Now we're finally going to start entering in notes so that the software can play these sounds for us, no more clicking! Well, not so fast actually - we have to click in the notes into the piano roll! Double click any part of the grid and you'll make a note. Notice that the sound also plays when this is clicked in, that's because the headphone icon is still blue (you can switch it off at any point in the process that it becomes annoying).
We didn't give much consideration to placement of that note, and that's just fine. With Ableton, you'll get used to putting things in and editing/correcting them after, it's part of the production process! So now we're going to have to move this note into a more musically appropriate position. Click and drag the note and you'll find you can move it to any part of the grid (and if you still have the blue headphone engaged, you'll hear a new sound every time you cross a note). We're going to place this one right at the start, butted up against the first line on the left (horizontal placement) and it doesn't really matter what sound you choose (vertical placement), but usually this will be a kick or kick-like sound. Notice that this line is labeled 1.1 at the top - like in the arrangement grid, this means it is bar 1, beat 1. If you don't know these musical terms, don't worry. If I'm patronizing you at this point, I apologize.
You're going to have to make a second note, of course, and we lined our first hit up with the kick drum from our previous loops so we'll try adding a new note to line up with the snare. This will be on line 1.2, the second beat or quarter note of the first bar. Just like before, you can double click to add the note and then drag it to the correct position if necessary.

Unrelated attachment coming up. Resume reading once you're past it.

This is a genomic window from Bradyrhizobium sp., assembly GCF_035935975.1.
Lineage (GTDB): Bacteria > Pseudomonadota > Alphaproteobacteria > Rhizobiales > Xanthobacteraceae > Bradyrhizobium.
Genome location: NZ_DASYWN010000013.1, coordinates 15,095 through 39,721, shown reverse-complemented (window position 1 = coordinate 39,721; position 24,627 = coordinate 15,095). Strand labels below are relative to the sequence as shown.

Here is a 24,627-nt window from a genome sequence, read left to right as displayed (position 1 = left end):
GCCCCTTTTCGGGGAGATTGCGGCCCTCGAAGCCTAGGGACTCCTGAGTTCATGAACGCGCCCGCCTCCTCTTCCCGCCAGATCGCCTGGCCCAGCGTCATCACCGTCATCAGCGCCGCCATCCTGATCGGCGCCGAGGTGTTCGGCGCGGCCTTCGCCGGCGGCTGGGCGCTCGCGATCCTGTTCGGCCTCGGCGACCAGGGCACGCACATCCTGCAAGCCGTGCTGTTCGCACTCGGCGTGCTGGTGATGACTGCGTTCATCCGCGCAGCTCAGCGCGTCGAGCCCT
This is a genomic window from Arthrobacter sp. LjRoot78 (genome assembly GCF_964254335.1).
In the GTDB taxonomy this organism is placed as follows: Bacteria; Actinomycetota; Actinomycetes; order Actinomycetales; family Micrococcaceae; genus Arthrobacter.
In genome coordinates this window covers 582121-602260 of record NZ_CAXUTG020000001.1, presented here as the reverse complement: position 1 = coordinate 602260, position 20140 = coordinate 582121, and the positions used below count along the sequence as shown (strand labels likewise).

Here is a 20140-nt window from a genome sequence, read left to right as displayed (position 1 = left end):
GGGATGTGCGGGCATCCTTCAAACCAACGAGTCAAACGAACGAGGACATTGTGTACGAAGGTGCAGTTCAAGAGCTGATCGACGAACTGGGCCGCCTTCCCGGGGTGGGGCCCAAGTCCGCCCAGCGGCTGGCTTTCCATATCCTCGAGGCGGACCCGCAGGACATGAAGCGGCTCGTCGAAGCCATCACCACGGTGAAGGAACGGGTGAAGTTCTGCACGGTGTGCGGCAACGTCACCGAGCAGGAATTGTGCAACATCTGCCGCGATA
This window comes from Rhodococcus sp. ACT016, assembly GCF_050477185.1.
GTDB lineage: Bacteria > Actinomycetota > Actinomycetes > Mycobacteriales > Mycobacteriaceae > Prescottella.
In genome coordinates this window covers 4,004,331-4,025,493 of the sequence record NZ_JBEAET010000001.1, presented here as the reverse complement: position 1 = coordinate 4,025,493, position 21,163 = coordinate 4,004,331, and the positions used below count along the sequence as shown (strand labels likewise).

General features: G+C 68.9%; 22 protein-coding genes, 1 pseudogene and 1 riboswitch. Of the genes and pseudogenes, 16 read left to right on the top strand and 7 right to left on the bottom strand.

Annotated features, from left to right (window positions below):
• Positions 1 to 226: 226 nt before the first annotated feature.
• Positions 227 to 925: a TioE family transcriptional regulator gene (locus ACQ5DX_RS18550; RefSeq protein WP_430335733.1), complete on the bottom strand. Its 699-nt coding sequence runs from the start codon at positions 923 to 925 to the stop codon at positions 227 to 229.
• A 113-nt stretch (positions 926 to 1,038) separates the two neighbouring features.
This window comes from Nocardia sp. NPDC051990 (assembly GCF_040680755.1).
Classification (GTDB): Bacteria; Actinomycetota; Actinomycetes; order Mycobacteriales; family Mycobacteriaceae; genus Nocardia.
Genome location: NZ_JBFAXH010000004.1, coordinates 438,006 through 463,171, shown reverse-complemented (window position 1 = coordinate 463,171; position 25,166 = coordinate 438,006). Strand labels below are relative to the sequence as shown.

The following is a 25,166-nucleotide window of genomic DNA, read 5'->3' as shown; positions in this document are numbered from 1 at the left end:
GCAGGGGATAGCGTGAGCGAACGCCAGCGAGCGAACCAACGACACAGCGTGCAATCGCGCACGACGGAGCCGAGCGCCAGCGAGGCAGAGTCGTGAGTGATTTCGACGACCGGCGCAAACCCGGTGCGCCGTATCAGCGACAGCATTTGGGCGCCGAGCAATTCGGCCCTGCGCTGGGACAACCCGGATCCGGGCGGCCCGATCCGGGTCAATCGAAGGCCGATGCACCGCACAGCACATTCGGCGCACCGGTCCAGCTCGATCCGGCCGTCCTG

We're going to repeat the pattern we just made, but it isn't necessary to click each of the notes in again. Try this - click and hold somewhere on the note grid and drag the mouse so that you see a box appear. Make sure both notes fall inside the box as you drag it, and the release to have selected them. Now, click and hold on one of the notes and pull them to the right while holding option. Just like that, the notes have duplicated. Continue holding option as you drag the notes so that the first note lines up with the 1.3 line (first bar, third beat) and native that the second duplicated notes automatically falls on 1.4 because the distance between the notes is fixed.
Now that we have the basic bar in, we'll loop the clip just like we did for our audio loops. You'll notice to the left of the piano roll there is the same "Loop" button, but that's not the only way to make this work. This time, try highlighting a full bar by clicking and dragging, starting at the first note (1.1) and dragging past the last note all the way to the 2.1 line. Just press cmd + l to now loop this selection. You'll see that the loop button turns on to confirm this.
If you turn your attention back up to the arrangement view you can pull the midi clip out to the length of the other ones.
This is how much of the Live workflow works - moving between the arrangement view and "zooming" into the clips that are arranged there in the more detailed lower panels.
2.3 custom drum rack
make new clip, loop
same pattern using duplicate
extend the loop